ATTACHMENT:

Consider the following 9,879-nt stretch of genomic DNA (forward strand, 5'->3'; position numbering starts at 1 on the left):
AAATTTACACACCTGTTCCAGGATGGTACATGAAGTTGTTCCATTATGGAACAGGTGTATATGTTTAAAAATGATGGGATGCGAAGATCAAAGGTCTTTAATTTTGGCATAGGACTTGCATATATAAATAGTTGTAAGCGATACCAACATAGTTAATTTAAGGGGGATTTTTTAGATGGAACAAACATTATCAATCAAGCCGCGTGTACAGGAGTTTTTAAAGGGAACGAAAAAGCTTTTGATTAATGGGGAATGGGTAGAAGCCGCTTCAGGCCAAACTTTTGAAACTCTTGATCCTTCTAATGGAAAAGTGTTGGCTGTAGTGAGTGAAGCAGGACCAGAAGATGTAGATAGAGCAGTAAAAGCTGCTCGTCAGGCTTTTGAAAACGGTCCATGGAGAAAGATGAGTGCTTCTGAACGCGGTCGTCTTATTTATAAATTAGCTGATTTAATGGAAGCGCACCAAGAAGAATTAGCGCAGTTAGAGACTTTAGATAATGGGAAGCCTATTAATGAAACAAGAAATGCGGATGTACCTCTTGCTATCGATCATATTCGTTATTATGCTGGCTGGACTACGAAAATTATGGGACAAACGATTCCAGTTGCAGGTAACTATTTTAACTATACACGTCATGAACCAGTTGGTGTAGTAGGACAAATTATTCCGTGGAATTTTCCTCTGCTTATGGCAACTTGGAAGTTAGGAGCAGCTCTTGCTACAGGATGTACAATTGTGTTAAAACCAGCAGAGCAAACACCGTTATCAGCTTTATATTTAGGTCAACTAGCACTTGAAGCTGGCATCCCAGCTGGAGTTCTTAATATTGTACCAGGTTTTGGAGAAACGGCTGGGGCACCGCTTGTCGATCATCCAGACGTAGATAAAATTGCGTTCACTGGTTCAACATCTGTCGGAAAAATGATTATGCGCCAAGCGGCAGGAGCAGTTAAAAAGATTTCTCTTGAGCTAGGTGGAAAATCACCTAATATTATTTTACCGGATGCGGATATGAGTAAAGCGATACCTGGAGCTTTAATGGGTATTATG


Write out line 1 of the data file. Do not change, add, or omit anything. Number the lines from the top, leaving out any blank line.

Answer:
Consider the following 9,879-nt stretch of genomic DNA (forward strand, 5'->3'; position numbering starts at 1 on the left):